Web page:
A Montana school bus driver leaves a 16-year-old student who has to wear a three-point harness, which she cannot remove by herself, on her school bus. The girl misses about three hours of school.
A 7-year-old girl in Washington falls to the floor and suffers minor injuries while still in her wheelchair, which was not properly secured.
The event features demonstrations on school bus safety, pedestrian and bicycle safety, and child safety seats.
A NHTSA investigation found that the company failed to provide timely notification of a defect in more than 4 million car seats.
Guardians of the 3-year-old boy claim the Denver Public Schools driver tied the boy to his seat because he learned how to unbuckle his harness. A district spokesperson confirmed that the driver “was using an unapproved seat belt-like device," and the district is investigating the incident.
The agency aims to determine whether Graco failed to report a safety defect in a timely manner. The manufacturer eventually recalled more than 6 million defective car seats.
In an exclusive interview with SBF, Tony Everett, vice president of transportation solutions at HSM, says that the company is developing a new school bus seat that will be lighter, more durable and more ergonomic. But beyond the more practical features, Everett says, “We want it to be a sexy school bus seat — we want it to be cool.”
About 60 students from a Florida school have been participating in the production of Q'Straint restraints, performing pre-assembly and packaging. The program has helped the students develop job skills and contribute to their own safety in transportation.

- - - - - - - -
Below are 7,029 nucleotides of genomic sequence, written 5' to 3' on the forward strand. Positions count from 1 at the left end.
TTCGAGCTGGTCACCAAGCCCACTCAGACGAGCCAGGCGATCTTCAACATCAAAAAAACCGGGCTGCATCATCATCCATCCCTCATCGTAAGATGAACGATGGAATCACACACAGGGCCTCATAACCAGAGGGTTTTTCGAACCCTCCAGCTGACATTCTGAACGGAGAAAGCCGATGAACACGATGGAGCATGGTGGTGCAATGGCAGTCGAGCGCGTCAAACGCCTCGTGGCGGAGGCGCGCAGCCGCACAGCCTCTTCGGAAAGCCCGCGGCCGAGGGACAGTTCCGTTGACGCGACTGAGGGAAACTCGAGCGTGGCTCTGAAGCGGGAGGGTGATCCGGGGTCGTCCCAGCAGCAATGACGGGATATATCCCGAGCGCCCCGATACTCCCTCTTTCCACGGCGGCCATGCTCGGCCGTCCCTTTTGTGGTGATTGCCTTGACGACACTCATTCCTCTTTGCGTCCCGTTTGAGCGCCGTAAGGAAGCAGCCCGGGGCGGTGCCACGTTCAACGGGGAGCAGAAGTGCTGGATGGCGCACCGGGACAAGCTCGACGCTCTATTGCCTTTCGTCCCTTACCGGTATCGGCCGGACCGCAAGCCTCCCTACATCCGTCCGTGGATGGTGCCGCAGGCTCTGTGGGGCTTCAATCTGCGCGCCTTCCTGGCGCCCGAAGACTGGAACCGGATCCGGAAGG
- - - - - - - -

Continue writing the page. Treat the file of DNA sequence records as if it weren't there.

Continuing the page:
HSM’s portable child restraint system provides a five-point restraint system that is designed to meet National Highway Traffic Safety Administration requirements for children.
HSM’s system enables schools and transportation companies to provide a five-point restraint system that meets National Highway Traffic Safety Administration requirements for children, according to the company. When not in use, the seat converts to a carrying case with an adjustable strap that creates a handle or shoulder strap for easy transport and storage.
For transporting very young children who must be secured in child safety restraint systems, the agency's free video covers the key steps of selection, direction, location and installation. It also demonstrates the proper placement of children in a safety restraint.
Under a provincial regulation in Nova Scotia, children who are under age 9 and are smaller than 4 feet 9 inches and 40 pounds must be secured in a child restraint system on their school bus. Schools in Halifax will begin weighing and measuring elementary school students next month.
With the SafeGuard Summer Exchange Program, school districts get a discount on the purchase of a new STAR restraint when they retire an old restraint of any brand.